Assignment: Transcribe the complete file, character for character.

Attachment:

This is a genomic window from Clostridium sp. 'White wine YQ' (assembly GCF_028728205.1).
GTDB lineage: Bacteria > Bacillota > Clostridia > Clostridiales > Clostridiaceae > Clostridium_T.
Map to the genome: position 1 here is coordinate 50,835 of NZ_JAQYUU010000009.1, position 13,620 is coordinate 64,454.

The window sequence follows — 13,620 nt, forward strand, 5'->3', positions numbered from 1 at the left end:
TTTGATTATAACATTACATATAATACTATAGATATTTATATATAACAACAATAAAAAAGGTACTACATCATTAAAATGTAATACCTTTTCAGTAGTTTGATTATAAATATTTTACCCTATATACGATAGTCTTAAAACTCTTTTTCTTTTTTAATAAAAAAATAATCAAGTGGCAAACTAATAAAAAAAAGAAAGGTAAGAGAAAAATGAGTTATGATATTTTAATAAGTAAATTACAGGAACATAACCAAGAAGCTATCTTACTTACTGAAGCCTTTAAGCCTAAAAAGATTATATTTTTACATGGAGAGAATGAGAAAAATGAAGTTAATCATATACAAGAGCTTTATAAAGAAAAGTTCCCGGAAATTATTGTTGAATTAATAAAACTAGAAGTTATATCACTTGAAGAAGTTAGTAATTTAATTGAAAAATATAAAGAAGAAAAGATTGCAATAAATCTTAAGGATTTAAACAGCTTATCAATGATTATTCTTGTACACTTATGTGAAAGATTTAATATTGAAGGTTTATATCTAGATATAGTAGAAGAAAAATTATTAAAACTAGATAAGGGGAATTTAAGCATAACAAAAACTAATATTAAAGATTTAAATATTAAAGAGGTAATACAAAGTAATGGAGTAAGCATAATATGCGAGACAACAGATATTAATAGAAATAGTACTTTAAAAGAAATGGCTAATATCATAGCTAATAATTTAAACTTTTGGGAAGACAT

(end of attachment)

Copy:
This is a genomic window from Clostridium sp. 'White wine YQ' (assembly GCF_028728205.1).
GTDB lineage: Bacteria > Bacillota > Clostridia > Clostridiales > Clostridiaceae > Clostridium_T.
Map to the genome: position 1 here is coordinate 50,835 of NZ_JAQYUU010000009.1, position 13,620 is coordinate 64,454.

The window sequence follows — 13,620 nt, forward strand, 5'->3', positions numbered from 1 at the left end:
TTTGATTATAACATTACATATAATACTATAGATATTTATATATAACAACAATAAAAAAGGTACTACATCATTAAAATGTAATACCTTTTCAGTAGTTTGATTATAAATATTTTACCCTATATACGATAGTCTTAAAACTCTTTTTCTTTTTTAATAAAAAAATAATCAAGTGGCAAACTAATAAAAAAAAGAAAGGTAAGAGAAAAATGAGTTATGATATTTTAATAAGTAAATTACAGGAACATAACCAAGAAGCTATCTTACTTACTGAAGCCTTTAAGCCTAAAAAGATTATATTTTTACATGGAGAGAATGAGAAAAATGAAGTTAATCATATACAAGAGCTTTATAAAGAAAAGTTCCCGGAAATTATTGTTGAATTAATAAAACTAGAAGTTATATCACTTGAAGAAGTTAGTAATTTAATTGAAAAATATAAAGAAGAAAAGATTGCAATAAATCTTAAGGATTTAAACAGCTTATCAATGATTATTCTTGTACACTTATGTGAAAGATTTAATATTGAAGGTTTATATCTAGATATAGTAGAAGAAAAATTATTAAAACTAGATAAGGGGAATTTAAGCATAACAAAAACTAATATTAAAGATTTAAATATTAAAGAGGTAATACAAAGTAATGGAGTAAGCATAATATGCGAGACAACAGATATTAATAGAAATAGTACTTTAAAAGAAATGGCTAATATCATAGCTAATAATTTAAACTTTTGGGAAGACAT